How to Bury Your Trampoline in the Ground

Updated April 17, 2017

Burying a trampoline allows the surface to be flush with the ground. This makes the trampoline more accessible for smaller children, and prevents injuries caused by children falling off. Depending on the size of the trampoline, common garden implements can be used to dig the hole, and to create a soft area around the trampoline in case the children land on it. If your trampoline is a large one, then it may require a greater effort, although the process is no more complicated.

Measure your trampoline, and find the depth and the width of the hole you will need to dig. It is best to add two feet to the width to allow for fitting the trampoline in the hole, although the depth should be the same as that of the trampoline. If you dig the hole too deep, then there will be a dangerous 'lip' of earth around the sides of the trampoline.

Draw out the hole using garden tape. Stake out the area you will need to dig, since it is important that the hole you have dug is the same shape as the trampoline. Be sure to leave two feet extra on the width to allow for easy fitting. Your hole should be in an area of grass away from tree stumps, walls, or anything that will cause injury. Furthermore, if your soil has problems with drainage, place it on higher ground to avoid the hole filling with water.

Dig the hole, either by hand or with the mechanical digger. Make sure that there is a slight taper in the sides of the hole so that it is less vulnerable to collapse. The taper should be in the wall of the hole, making the ground level portion of the hole wider than the base. This will prevent the walls from collapsing, and will promote the growth of plants to bind the soil together. Save the soil you have excavated, since some of this will be needed to fill in the space left after fitting the trampoline.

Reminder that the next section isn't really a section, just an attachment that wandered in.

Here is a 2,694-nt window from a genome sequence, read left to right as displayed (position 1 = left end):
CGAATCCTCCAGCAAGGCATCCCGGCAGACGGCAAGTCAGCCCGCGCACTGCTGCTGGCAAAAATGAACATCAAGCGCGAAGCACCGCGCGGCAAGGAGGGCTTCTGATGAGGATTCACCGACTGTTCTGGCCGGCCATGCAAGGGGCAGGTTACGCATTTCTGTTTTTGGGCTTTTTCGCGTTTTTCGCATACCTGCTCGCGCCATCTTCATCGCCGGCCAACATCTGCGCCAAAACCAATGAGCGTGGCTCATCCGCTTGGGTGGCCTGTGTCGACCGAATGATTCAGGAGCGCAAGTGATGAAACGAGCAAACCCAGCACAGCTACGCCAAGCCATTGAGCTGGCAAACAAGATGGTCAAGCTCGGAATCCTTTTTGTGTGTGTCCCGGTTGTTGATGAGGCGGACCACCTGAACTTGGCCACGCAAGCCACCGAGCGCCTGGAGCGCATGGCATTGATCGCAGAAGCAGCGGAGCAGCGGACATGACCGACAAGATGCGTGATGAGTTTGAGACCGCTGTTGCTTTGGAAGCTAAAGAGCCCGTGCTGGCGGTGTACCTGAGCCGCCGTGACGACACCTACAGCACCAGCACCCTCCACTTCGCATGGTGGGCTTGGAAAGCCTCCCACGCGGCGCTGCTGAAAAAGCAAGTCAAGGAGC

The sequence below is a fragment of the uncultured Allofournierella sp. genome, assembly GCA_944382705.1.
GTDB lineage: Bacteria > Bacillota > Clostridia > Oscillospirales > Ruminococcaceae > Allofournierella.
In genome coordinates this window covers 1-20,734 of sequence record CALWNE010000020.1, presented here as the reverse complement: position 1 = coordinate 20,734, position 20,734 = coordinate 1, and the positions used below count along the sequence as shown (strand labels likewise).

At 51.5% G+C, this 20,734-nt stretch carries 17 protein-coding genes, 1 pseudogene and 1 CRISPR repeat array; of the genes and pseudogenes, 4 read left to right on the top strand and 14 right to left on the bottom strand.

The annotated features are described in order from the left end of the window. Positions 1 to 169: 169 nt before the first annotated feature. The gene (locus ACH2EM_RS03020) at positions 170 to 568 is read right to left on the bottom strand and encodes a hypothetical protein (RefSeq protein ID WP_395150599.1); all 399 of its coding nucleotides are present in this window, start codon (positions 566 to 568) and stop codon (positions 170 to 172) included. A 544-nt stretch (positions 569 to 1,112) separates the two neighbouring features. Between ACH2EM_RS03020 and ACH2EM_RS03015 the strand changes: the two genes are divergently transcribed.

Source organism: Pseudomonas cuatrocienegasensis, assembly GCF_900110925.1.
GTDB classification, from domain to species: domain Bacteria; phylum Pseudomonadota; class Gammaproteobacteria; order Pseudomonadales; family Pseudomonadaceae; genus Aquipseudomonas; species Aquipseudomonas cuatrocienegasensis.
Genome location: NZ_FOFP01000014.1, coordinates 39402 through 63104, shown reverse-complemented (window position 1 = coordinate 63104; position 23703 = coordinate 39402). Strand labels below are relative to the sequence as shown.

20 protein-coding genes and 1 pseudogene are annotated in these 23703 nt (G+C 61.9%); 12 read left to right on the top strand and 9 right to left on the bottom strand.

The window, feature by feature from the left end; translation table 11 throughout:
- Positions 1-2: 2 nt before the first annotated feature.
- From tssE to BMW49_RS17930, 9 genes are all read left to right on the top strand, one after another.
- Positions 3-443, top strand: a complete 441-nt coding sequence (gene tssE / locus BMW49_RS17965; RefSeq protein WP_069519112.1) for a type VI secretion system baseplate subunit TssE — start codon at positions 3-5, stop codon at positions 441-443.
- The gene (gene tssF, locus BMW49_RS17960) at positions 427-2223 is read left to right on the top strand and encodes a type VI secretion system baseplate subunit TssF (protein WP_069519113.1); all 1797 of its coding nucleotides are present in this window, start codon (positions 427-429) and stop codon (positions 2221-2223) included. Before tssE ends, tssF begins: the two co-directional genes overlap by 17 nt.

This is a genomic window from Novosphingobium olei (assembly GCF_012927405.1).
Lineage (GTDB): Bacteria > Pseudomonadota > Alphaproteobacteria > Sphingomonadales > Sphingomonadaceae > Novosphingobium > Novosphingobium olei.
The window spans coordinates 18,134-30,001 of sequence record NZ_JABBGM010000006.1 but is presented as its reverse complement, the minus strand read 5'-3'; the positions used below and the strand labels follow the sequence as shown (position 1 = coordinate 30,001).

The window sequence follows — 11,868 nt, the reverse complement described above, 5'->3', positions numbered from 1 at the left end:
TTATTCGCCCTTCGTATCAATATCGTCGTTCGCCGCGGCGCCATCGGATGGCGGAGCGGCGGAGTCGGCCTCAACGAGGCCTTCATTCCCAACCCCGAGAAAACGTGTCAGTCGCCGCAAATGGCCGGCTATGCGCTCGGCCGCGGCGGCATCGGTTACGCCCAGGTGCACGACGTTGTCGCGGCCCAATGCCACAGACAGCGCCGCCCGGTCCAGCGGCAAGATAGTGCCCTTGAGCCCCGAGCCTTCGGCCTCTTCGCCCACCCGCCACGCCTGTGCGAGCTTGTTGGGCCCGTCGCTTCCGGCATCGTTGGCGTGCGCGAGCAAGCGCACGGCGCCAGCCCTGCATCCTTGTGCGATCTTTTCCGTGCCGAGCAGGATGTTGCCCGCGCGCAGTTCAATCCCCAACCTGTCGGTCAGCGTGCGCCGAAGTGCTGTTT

Place the trampoline into the hole. If it is too big, then you will need to extend the sides of the hole. Don't worry if the hole is slightly too big, since you can always put some of the soil back in. When the trampoline is in, put some of the soil around the edge to make sure there is no gap between ground and trampoline.

Plant grass seeds or lay turf around the trampoline if you do not have grass there already. A soft surface is imperative to prevent children from hurting themselves when they bounce off. It may be best to wait for the grass seeds to take before allowing the children to run around on it, since this will inhibit the growth.

Clean the dirt off the trampoline, and be sure that it is all fitted correctly. Check that it doesn't slide around inside the hole, and that is soft ground around the outside of the trampoline. Now it is ready for use.

Things You'll Need

  • Spade
  • Mechanical digger (optional)
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About the Author

Emile Heskey has been a professional writer since 2008, when he began writing for "The Journal" student newspaper. He holds a Bachelor of Arts in modern history and politics from Oxford University, as well as a Master of Science in Islamic and Middle Eastern studies from Edinburgh University.